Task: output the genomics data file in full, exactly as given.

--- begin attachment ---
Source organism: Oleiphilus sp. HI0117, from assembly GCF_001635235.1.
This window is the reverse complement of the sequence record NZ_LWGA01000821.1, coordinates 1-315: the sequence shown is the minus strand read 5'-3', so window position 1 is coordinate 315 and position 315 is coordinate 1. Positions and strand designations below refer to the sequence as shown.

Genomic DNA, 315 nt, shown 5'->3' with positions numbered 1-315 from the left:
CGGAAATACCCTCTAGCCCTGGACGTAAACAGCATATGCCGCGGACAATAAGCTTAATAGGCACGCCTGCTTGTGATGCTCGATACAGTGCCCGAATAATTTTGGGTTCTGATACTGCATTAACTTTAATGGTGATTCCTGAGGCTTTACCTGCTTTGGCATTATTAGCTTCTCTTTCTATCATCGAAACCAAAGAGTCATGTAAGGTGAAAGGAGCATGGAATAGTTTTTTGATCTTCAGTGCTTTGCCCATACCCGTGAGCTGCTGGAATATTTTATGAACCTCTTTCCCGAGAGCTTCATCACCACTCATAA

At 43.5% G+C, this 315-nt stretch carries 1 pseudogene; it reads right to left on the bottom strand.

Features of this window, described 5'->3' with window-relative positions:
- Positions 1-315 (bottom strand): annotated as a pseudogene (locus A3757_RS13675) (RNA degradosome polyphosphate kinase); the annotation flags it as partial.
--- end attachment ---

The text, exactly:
Source organism: Oleiphilus sp. HI0117, from assembly GCF_001635235.1.
This window is the reverse complement of the sequence record NZ_LWGA01000821.1, coordinates 1-315: the sequence shown is the minus strand read 5'-3', so window position 1 is coordinate 315 and position 315 is coordinate 1. Positions and strand designations below refer to the sequence as shown.

Genomic DNA, 315 nt, shown 5'->3' with positions numbered 1-315 from the left:
CGGAAATACCCTCTAGCCCTGGACGTAAACAGCATATGCCGCGGACAATAAGCTTAATAGGCACGCCTGCTTGTGATGCTCGATACAGTGCCCGAATAATTTTGGGTTCTGATACTGCATTAACTTTAATGGTGATTCCTGAGGCTTTACCTGCTTTGGCATTATTAGCTTCTCTTTCTATCATCGAAACCAAAGAGTCATGTAAGGTGAAAGGAGCATGGAATAGTTTTTTGATCTTCAGTGCTTTGCCCATACCCGTGAGCTGCTGGAATATTTTATGAACCTCTTTCCCGAGAGCTTCATCACCACTCATAA

At 43.5% G+C, this 315-nt stretch carries 1 pseudogene; it reads right to left on the bottom strand.

Features of this window, described 5'->3' with window-relative positions:
- Positions 1-315 (bottom strand): annotated as a pseudogene (locus A3757_RS13675) (RNA degradosome polyphosphate kinase); the annotation flags it as partial.